If Burma's dictatorial ruler Snr-Gen Than Shwe left a legacy for the country's economy when he retired in March after handing over power to a civilianized government, it would be the growth of cronyism.

The best example of a crony business that flourished during the past 22 years of military rule is the Htoo Group of Companies (HGC), owned by Tay Za, a young tycoon well-known for his close personal ties to Than Shwe and his family since the heyday of the military junta.

Starting out in the timber business with the Htoo Trading Co., Ltd. in the late 1980s, Tay Za has used his good relations with the top general to turn the company into a massive business empire.

Helping Tay Za on his way to tycoon status was his later role as the junta's arm dealer. By giving the regime access to sophisticated military equipment, including helicopters and jet fighters, he proved his worth to the ruling generals, and was generously repaid with some of the country's most lucrative business concessions. At the same time, however, he also earned a place on US and EU sanctions blacklists.

But Tay Za hasn't allowed international censure to hold him back. In a recent article published by The Washington Times (“Burma's first billionaire no military bagman”), he is quoted by Stanley Weiss, the founding chairman of the influential Washington-based lobby group, Business Executives for National Security, as saying that Western sanctions “have virtually no effect on the rich” in Burma. As proof of this, he pointed to the growing wealth of the HGC.

Living in a palatial residence at the corner of Inya Road and University Avenue, where he parks his fleet of luxury cars, including a Lamborghini, a Bentley, a Ferrari, a Mercedes and a Lexus, Tay Za is now apparently eager to receive the title of Burma's first billionaire in the post-Than Shwe era. He also seems keen to raise his profile in the eyes of the international business community.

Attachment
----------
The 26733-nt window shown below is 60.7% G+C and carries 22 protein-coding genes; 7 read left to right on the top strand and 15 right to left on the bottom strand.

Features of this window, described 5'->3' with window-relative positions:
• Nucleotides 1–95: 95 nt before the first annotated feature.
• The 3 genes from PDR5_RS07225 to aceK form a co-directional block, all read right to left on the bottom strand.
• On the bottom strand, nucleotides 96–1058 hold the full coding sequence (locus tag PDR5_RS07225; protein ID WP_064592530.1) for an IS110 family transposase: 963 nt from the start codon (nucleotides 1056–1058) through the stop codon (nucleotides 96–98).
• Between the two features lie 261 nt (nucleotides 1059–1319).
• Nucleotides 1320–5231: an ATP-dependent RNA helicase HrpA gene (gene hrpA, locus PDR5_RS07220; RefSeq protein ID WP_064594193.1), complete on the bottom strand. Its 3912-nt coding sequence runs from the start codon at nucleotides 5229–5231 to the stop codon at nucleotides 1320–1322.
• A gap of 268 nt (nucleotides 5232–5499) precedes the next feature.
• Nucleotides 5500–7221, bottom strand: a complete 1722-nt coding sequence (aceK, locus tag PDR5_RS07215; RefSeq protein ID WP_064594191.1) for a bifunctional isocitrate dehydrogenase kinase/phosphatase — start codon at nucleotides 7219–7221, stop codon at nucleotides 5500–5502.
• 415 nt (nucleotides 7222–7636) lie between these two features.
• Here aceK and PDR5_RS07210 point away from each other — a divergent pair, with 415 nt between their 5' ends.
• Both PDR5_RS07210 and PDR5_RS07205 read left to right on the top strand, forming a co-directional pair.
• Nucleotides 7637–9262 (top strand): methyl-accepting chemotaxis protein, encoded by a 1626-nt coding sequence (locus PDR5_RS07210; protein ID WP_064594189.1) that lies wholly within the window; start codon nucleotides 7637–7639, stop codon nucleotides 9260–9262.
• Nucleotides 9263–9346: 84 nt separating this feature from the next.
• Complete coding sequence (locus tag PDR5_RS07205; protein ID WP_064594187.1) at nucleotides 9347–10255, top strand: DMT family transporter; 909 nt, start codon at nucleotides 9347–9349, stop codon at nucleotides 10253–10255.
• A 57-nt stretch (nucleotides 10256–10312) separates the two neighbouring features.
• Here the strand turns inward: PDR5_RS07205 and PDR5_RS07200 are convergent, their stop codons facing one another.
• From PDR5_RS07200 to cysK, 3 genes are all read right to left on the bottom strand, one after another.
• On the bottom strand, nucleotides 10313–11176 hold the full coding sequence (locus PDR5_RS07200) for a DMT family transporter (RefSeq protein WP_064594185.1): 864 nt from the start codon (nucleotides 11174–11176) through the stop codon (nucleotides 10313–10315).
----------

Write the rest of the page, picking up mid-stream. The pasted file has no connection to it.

In a rare interview with Italian journalist Raimondo Bultrini, published in the Rome-based La Repubblica, Tay Za said: “The reason I’m talking to you—this is the first time I’ve spoken to a foreign journalist—is that I want it to be known once and for all that I am the wealthiest man in Burma.”

To make his point, Tay Za treats Bultrini to some wine worth about US $10,000 a bottle—an astounding price tag in any country, but all the more shocking in one of the world's poorest nations, the foreign journalist said, describing his encounter with the Burmese billionaire to the BBC Burmese Service.

Claiming that his business interests earn $500 million a year, Tay Za's HGC has invested in jade and gold mines, teak and wood products, hotels and resorts, Burma's first fully privately-owned airline, a logistics and heavy machine rental service, gas stations, construction projects, real estate and agriculture, a football club, and a shortwave radio station, according to a company profile obtained by The Irrawaddy.

In its latest venture, the HGC has established a private bank called Asia Green Development Bank, which expects to provide the first online banking service in Burma.

But the profile did not include all of HGC's many business interests. The company also has control over the domestic mobile phone market and major investments in communications technology at the Yadanabon Cyber City, near Pyin Oo Lwin in Mandalay Region. And in the energy sector, it is not only a major player in the oil and gas industry, but is also involved in the construction of hydro-power dams.

Despite its expansion into other sectors of the Burmese economy, HGC's mainstay remains the extractive industries. Its jade mines in Phakant, Kachin State, produced more than 3,000 tons of jade between 2007 and 2010. Given that a jade sale held in Naypyidaw earlier this year earned more than $2 billion, we can assume that HGC's profits from its operations in this industry have been enormous.

HGC also owns gold mines across the country. The company secured various licenses from the former junta to explore for gold ore in Singgu Township in Mandalay Region, Kalaw Township in southern Shan State, Mabein Township in northern Shan State, Bhamauk Township in Sagaing Region and Thein Zayat Township in Mon State.